Testing Tiles Designed for Ultrasound Treatment of Soft Tissue Injuries
A new application could help improve the quality of ultrasound treatment for soft tissue injuries such as ligament damage and muscle strains.
Ultrasound is commonly used in physiotherapy to hasten healing of tissue injuries. Ideally, the sound waves should be applied uniformly tothe treatment site, but it is well known that this does not occur typically in practice. This can affect quality of treatment and even cause damage.
The UK National Physical Laboratory (NPL; Teddington, UK; www.npl.co.uk) has developed a way to quickly map the distribution and intensity of ultrasound, allowing treatment heads to be used to administer the treatment more effectively. The application will signal physiotherapists to sharp “hot-spots,” allowing them to move the head to smooth the intensity or discard it where it could cause more harm than good. It also has potential for manufacturers, who could rapidly evaluate the effect that design alterations have on the intensity distribution.
Piezoelectric-based treatment heads, during treatment, transform electrical energy to mechanical energy, creating the vibrations needed to produce the ultrasound waves. These are transmitted into the target tissue with the aid of a thin layer of coupling gel. The treatment heads actually vibrate in a complex pattern, partly because of the fact that they are extremely resonant devices. This leads to variations in acoustic pressure and acoustic intensity over the treated region, resulting in “hot-spots,” which can cause over-heating and even damage to the tissue. Without carrying out the complicated and time-consuming process of mapping the acoustic field, it is very difficult to know precisely where the acoustic energy is going.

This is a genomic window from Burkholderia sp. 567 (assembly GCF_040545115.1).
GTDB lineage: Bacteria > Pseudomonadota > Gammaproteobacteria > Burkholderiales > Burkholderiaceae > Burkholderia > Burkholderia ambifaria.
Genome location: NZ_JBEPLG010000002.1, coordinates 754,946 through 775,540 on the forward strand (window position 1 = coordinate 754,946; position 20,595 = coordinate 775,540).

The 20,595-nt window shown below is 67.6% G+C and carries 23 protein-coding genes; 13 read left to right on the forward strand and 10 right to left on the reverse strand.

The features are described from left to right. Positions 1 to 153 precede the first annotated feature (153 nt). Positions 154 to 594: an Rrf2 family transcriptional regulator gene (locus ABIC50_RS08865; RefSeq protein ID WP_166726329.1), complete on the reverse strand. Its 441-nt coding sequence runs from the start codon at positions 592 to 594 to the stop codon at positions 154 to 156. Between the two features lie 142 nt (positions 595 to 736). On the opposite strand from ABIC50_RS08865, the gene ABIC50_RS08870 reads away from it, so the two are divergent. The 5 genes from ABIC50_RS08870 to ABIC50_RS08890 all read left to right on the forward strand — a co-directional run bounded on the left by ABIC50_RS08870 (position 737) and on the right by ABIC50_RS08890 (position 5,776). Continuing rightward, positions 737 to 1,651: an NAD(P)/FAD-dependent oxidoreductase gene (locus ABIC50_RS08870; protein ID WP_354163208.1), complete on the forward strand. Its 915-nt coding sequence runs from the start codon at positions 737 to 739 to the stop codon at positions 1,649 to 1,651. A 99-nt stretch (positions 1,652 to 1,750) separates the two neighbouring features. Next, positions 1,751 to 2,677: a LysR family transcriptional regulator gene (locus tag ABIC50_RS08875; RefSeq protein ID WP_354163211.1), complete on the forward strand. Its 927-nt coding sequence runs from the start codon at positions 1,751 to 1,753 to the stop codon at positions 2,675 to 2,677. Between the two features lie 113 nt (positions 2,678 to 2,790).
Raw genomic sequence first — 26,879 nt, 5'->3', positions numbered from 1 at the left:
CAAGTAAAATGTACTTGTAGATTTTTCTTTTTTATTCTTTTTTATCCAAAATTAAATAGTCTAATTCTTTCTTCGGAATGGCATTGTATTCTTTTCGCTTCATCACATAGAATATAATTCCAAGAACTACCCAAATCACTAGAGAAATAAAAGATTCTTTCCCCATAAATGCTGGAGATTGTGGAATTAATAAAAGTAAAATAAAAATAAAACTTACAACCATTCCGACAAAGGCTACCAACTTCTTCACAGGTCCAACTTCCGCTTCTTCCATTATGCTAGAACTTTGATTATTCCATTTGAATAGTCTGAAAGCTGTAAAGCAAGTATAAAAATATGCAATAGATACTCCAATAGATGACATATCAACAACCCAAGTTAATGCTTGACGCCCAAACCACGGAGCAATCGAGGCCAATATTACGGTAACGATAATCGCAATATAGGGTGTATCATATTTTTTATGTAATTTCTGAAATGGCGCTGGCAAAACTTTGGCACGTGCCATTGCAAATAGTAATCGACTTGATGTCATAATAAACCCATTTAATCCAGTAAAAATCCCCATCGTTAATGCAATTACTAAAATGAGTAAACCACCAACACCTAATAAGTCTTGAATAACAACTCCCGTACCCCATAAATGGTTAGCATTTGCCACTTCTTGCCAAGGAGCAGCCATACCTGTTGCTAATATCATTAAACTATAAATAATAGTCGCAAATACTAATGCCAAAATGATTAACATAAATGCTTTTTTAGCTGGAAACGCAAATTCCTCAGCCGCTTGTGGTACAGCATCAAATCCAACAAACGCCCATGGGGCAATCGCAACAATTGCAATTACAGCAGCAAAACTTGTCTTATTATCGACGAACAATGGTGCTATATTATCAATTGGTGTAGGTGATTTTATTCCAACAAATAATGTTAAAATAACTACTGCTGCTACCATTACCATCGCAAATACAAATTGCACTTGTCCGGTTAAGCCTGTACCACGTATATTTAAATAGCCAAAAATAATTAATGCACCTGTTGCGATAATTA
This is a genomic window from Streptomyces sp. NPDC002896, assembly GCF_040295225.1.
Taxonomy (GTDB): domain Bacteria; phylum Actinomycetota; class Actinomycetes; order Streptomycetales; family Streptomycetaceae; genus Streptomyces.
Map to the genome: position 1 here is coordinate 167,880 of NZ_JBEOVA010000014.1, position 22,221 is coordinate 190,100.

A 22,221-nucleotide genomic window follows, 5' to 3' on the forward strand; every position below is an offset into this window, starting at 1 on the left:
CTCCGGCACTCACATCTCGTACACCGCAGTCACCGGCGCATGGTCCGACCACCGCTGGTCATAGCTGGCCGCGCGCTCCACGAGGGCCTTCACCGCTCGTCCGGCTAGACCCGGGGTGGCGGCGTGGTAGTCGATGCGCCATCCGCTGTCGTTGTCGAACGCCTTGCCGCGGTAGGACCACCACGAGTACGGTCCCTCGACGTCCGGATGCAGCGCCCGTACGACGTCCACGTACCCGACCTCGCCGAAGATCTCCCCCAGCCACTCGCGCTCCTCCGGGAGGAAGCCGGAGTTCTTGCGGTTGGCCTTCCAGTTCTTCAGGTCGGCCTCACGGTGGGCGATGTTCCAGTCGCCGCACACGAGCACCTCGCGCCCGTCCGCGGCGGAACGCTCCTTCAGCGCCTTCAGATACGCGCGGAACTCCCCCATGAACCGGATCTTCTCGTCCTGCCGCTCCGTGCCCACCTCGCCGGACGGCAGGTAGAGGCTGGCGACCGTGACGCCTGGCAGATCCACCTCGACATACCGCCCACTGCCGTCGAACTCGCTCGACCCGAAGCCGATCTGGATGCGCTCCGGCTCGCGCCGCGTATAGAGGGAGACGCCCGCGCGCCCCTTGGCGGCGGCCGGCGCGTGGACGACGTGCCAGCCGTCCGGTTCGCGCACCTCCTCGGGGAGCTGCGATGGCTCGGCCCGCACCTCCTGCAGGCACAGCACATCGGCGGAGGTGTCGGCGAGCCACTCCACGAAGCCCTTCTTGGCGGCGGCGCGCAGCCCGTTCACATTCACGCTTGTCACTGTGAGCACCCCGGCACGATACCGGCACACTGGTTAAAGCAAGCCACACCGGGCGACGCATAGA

NPL scientists have devised an answer to this hurdle by developing a simple tool to help visualize the distribution and intensity of the acoustic energy. The approach works by using crystals that are thermochromic (in that they lose their color when heated up above a specific trigger temperature). Importantly, the effect is reversible; the crystals regain their original color on cooling.
The tool consists of two-layers; the bottom layer comprises of the thermochromic crystals encapsulated in a polyurethane rubber matrix, which absorbs sound. The top layer is colorless and is employed to capture the heat within the tile. The tile heat generated by the acoustic energy is quickly and evenly trapped, and the crystals turn white as they reach the trigger temperature. This then produces a pattern on the tile, which represents the temperature distribution generated by the treatment head, which in turn relates to the spatial distribution of the acoustic intensity. The pattern can be clearly visible after only 10 seconds of exposure to the ultrasound.
Bajram Zeqiri, an NPL science fellow who led the project, described how you would test an ultrasound treatment head with the tiles. “In clinical practice the new ‘imager’ tiles would be used in much the same way you would treat a patient: by applying coupling gel to the treatment head, coupling it to the tile, switching on for typically 10 seconds, and then removing and observing the resulting image.”
The tiles can be used to quickly monitor for treatment head damage, asymmetric beam-patterns (hot-spots), and more simply to validate whether the devices are actually working at all. The capability to gain comparatively complicated data from a simple and cost-effective device, in such a short period of time, should help improve the quality of physiotherapy ultrasound treatments.